If we are only fighting to reform the internal channels, we have ceded too much ground. Robust investigative reporting helps ensure that whistleblowers can report safely and be taken seriously. Internal channels will never be safe or effective if the government knows it can use the apparatus of national security to chill the press. As much as possible, we should insist that government officials perform their assigned functions more like Diogenes performed his bodily functions: out in the open.

The Role of Whistleblowers and the Importance of “Going Public”

Whistleblowers play a crucial role in democratic societies. Recognizing this function is important for fully appreciating Patrick Eddington’s call for reforms to protect whistleblowers as well as the limitations of relying on channels internal to government institutions for whistleblowers to report wrongdoing. My purpose is twofold. First, I discuss why whistleblowers are important in democracies for checking political opportunism. Second, I consider why being an effective whistleblower might involve going public and circumventing formal government channels.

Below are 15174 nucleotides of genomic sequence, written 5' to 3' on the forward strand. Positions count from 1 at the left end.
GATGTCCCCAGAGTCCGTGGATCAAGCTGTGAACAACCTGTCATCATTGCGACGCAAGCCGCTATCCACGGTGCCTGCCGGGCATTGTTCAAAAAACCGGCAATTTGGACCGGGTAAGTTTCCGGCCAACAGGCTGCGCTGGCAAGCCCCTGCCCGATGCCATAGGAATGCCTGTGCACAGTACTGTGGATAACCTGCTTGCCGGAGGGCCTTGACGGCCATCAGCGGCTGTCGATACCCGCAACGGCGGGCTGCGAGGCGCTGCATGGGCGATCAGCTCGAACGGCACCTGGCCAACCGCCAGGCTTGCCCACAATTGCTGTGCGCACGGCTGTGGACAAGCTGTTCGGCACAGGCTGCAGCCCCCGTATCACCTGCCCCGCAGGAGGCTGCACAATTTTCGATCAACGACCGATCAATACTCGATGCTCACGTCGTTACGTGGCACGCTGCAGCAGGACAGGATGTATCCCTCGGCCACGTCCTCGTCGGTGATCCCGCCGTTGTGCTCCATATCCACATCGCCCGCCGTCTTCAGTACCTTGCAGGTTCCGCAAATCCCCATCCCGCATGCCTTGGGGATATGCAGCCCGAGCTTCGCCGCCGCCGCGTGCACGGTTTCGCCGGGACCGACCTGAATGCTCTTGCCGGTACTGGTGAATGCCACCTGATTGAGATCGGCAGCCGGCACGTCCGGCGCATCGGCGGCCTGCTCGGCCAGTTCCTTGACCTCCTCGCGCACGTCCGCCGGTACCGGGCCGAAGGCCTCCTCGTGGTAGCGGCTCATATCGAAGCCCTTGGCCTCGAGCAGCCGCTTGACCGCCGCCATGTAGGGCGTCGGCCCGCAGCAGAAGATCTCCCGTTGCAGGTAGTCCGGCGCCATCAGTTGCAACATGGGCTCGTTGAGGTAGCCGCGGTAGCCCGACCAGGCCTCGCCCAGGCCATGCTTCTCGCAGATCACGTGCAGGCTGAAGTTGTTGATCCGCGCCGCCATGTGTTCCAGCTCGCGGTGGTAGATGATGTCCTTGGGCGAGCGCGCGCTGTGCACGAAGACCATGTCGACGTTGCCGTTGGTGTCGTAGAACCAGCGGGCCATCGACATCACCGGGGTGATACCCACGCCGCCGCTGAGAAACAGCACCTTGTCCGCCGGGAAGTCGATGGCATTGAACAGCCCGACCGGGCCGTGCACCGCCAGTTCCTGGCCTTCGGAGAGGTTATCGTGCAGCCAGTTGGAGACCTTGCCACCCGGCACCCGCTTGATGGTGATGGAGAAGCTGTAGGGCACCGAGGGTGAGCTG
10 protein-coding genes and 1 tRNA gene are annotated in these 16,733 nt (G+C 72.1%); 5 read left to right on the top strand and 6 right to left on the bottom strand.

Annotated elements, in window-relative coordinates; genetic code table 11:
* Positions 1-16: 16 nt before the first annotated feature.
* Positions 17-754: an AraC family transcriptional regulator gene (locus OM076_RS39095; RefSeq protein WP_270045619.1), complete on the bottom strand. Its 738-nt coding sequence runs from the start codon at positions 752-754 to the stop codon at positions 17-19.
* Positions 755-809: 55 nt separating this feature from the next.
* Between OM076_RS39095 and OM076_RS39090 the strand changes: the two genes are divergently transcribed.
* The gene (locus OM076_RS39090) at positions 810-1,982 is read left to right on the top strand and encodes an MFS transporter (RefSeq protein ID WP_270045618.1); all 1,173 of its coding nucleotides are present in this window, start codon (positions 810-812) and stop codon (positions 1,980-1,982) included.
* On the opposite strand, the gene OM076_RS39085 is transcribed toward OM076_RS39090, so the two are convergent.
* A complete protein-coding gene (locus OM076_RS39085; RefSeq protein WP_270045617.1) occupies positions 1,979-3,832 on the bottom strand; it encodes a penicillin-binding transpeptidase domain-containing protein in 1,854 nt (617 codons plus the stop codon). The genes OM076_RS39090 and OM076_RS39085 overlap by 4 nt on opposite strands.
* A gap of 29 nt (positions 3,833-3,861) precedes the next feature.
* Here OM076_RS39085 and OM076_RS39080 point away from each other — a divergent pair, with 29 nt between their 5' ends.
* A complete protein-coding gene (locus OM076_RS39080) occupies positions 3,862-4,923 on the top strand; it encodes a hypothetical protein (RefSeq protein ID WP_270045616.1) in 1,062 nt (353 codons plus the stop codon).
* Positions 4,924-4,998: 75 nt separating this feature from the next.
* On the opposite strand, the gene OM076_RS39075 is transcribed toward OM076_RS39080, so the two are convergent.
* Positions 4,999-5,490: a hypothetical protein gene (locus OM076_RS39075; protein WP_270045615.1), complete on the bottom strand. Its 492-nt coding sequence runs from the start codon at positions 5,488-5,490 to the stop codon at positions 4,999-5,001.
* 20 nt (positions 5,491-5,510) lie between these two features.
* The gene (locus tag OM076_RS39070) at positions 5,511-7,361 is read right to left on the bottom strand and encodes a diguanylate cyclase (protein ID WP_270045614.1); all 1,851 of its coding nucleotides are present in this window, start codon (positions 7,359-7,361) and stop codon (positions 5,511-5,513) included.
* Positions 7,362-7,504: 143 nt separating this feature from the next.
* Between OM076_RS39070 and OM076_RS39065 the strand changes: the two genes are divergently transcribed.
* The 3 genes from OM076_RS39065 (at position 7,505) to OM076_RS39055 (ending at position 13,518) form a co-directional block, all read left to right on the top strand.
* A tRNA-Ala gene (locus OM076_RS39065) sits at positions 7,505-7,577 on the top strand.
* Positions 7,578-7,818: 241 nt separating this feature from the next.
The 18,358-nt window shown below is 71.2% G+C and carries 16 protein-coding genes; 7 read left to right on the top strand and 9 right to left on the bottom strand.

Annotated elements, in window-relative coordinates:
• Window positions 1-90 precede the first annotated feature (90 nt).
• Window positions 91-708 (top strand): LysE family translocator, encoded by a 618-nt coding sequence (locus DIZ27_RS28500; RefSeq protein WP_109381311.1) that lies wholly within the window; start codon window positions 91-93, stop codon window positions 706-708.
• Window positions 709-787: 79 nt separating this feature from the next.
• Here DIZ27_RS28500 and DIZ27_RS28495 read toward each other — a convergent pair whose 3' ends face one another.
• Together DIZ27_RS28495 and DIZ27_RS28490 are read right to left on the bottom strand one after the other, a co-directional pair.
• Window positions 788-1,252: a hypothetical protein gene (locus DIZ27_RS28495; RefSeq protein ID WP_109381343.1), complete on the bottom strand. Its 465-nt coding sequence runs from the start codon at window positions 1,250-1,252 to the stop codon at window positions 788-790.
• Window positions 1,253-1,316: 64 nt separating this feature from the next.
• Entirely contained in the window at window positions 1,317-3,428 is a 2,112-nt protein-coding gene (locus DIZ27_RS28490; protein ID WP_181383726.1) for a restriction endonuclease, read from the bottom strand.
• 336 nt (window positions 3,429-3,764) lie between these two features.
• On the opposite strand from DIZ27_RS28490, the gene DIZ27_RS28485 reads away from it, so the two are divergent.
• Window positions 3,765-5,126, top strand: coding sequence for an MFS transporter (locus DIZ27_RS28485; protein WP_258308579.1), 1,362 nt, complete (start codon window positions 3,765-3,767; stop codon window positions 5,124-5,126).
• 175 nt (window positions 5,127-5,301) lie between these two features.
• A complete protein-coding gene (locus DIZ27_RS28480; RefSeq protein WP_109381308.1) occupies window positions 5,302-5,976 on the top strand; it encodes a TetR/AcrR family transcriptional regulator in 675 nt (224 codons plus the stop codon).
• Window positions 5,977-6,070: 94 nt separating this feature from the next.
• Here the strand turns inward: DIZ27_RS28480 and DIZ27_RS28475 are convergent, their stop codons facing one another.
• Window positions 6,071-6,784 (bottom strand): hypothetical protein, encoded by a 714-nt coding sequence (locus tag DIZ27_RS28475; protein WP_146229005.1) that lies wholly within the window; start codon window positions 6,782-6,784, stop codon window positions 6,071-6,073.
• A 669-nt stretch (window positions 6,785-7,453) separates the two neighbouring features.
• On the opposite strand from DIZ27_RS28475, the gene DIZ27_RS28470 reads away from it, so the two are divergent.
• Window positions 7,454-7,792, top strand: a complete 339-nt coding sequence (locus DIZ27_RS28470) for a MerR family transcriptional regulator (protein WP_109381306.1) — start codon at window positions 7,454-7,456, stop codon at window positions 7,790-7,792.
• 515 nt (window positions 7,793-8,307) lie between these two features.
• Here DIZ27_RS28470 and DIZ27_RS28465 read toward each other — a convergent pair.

Democratic politics is characterized by numerous principal-agent problems. A principal-agent problem exists whenever one person (the “agent”) is able to make a decision on behalf of another person (“the principal”). Absent incentives to align the interests of the two parties, there is the potential for agent opportunism whereby the agent pursues their own interests instead of those of the principal they are hired to represent. Citizens are principals who “hire” elected officials to serve as their agents by representing their interests in political matters. Elected officials, in turn, are also principals who hire bureaucrats as their agents to provide goods and services to their constituents. Mechanisms, such as citizen voting and congressional oversight, are intended to solve these principal-agent problems by aligning incentives. But a large literature in public choice has highlighted various frictions that limit their effectiveness.[1]

In order to punish elected officials for engaging in narrow opportunism, voters must possess information about their wrongdoing. The issue is that acquiring the requisite information is costly. As policy becomes more complex it becomes increasingly difficult for voters to obtain the necessary information and to discern the specific role played by their representatives. This becomes even more difficult when the required information is kept secret by those in government. These factors are especially important in matters of national security and foreign policy, which are often highly nuanced and where members of the U.S. government are all too comfortable classifying information to restrict access.[2]